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Tel. (808) 956-6544

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Home of the Akamai Kupuna
-- Wise Older Person

Prepare for the Worst and Expect the Best!

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New and Helpful, Concise information especially for Caregivers



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Get More Information!

More comprehensive information with forms for Older Persons Families and Caregivers



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Available for pick up
at UH Law School
Clinical Building when University reopens


2485 Dole St.
Call 956-6544


This publication was funded through

the Hawaii Justice Foundation

with Support from the William S. Richardson School of Law


COVID 19 Update


COVID-19 has forced many of us to think about our own mortality and has raised the question of the relevancy of traditional advance care planning, including end-of-life planning. Covid 19 has also verified for many that anyone can die at any time and perhaps in isolation. Because the pandemic is fast spreading and unpredictable, you may not have time to think about the treatment you may want or not want, or whether you want to stay at home to receive treatment or go a hospital. Even if you have thought about these matters, your loved ones and your health care providers may not know your desires and may feel inadequate to figure out what you would have wanted.


We urge you to talk to your family, your caregivers, and your health care providers about what matters to you and what your wishes are regarding your medical treatment. You then should express them in a legally recognizable manner such as in an advance directive for health care. If you become incapacitated, it becomes even more urgent to express your instructions.


To get a better understanding about relevant terms and legal requirements regarding advance care planning, including advance directives and POLST Forms, please read relevant portions of our handbook Deciding What Matters and What to Do on this website at

Especially important is Chapter 2, “Planning for Medical Treatment, Health Care Decisions, and Decisions at the End of Life,” starting on page 49.

In brief, advance directives include individual instructions for health care that express your
medical treatment and durable powers of attorney for health care in which you appoint someone to speak for you if you cannot. POLST refers to Provider Orders for Life-Sustaining Treatment. POLST forms are not advance directives but rather are provider orders that contain information and directions about your end-of-life decisions, such as cardiopulmonary resuscitation (CPR) and tube feeding which are immediately actionable and emergency medical personnel and other health care professionals are required to follow. You should know that, with respect to POLST forms, if you are incapacitated, your legally authorized representative (a guardian, health care agent or surrogate), may initiate, change, or revoke the POLST form at any time and in any manner that communicates intent to revoke.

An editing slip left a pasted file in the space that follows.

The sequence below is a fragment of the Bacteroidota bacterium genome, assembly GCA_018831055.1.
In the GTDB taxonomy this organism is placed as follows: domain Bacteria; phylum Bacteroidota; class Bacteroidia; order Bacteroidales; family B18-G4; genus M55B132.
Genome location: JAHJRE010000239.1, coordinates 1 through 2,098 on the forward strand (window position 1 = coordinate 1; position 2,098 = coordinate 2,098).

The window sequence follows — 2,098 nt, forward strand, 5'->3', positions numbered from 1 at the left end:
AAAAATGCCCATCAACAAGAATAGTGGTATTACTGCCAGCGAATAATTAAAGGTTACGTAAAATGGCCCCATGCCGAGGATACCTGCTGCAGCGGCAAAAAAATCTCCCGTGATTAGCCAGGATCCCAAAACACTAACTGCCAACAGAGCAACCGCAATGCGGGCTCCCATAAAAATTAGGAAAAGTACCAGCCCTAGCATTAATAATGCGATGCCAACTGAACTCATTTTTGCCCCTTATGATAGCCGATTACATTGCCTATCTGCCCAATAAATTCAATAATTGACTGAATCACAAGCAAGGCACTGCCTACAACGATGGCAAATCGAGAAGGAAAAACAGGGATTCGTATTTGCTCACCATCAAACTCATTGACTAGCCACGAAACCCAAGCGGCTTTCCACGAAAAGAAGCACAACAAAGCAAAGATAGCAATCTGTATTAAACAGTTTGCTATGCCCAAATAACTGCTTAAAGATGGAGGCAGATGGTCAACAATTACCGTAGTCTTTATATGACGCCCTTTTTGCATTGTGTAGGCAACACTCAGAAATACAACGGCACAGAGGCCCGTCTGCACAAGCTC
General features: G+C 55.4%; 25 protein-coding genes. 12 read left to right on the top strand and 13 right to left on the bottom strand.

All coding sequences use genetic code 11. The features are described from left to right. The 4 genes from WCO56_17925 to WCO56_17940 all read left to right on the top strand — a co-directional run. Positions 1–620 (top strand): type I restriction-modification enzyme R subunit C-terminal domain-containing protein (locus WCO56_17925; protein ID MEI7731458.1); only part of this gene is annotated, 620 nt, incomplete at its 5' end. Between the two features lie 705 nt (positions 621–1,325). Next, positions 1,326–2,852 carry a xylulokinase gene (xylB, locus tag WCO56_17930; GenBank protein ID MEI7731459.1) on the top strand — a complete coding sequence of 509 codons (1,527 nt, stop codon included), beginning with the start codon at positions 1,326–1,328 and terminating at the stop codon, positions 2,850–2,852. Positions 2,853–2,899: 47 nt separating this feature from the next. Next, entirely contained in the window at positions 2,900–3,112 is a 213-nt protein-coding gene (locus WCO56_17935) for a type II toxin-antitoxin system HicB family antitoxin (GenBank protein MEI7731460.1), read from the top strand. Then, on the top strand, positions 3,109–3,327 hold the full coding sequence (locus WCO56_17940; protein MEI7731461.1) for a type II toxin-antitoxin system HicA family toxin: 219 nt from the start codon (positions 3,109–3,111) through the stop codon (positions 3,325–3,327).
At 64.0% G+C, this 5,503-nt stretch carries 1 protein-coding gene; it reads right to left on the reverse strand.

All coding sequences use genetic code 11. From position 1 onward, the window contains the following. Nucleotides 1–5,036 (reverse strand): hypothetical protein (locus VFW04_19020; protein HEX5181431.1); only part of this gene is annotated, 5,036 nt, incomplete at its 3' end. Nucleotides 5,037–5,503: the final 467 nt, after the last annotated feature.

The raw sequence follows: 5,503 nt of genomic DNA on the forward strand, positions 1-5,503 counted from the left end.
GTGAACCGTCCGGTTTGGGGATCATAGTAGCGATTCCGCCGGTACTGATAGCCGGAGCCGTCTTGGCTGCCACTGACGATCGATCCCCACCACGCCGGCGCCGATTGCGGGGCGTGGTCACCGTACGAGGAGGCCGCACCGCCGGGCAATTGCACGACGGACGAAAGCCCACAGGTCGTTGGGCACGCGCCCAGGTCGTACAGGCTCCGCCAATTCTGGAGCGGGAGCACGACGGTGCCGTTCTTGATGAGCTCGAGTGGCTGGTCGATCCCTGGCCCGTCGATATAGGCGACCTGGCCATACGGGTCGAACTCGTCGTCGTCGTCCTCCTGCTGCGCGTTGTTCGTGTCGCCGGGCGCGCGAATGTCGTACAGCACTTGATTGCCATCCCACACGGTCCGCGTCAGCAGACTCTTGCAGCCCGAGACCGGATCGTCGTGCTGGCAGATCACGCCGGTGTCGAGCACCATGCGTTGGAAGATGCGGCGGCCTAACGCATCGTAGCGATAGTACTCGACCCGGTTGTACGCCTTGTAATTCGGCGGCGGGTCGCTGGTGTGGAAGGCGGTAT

If you have already completed an advance directive or a POLST form and you are worried that your previous instructions may not fit your current thinking in the era of Covid 19, you may wish to execute a new advance directive and/or POLST Form. Also, if you are worried that your legally authorized representative may execute, change, or revoke a POLST form and provide instructions not in keeping with your current desires, you may wish to address this issue, too.


If you do not have time or if you do not have the opportunity to execute documents in accordance with pertinent laws, you can still express your new instructions in a manner that is legally sufficient. Under Hawai`i law, found in Chapter 327E-3(a) of the Uniform Health Care Decisions Act (Modified), an adult or emancipated minor may give an individual instruction. The instruction may be oral or written. The instruction may be limited to take effect only if a specified condition arises. There is no requirement that individual instructions be witnessed. Accordingly, you may make new individual instructions, or you may add to or revoke any previous instructions included in any advance health care directive you may have previously made. If you have an advance directive, this will not revoke the power of attorney for health care included in your last previous advance directive that you have executed.


Of course, the best way to accomplish these matters is to execute a new advance directive
(examples are in the handbook starting on page 158) with some explicit instructions relating to Covid 19 or any other concerns. However if you do not have witnesses/notary, to start, ask yourself, “What matters to me?,” then put it in writing (for example in the form found on page 192 of the handbook or just in your own handwriting) or provide them orally to health care providers, your agent, guardian, or surrogate. Make sure to sign and date what you wrote.


For a specific Covid 19 Addendum and more information, see the following external websites:


Compassion and Choices Advance Directive Covid 19 Addendum at

Kokua Mau Advance Care Planning in Hawai`i, Including Advance Directives, POLST Forms and Covid 19 Resources at www.kokuamau.org


Aloha     Services     What Is Elder Law?     Classes     Forms

Deciding to Navigate Elder Care     Deciding What to Do and Why Not Now?

COVID-19     Publications     Donations     Staff     Location & Parking     Resources & Links

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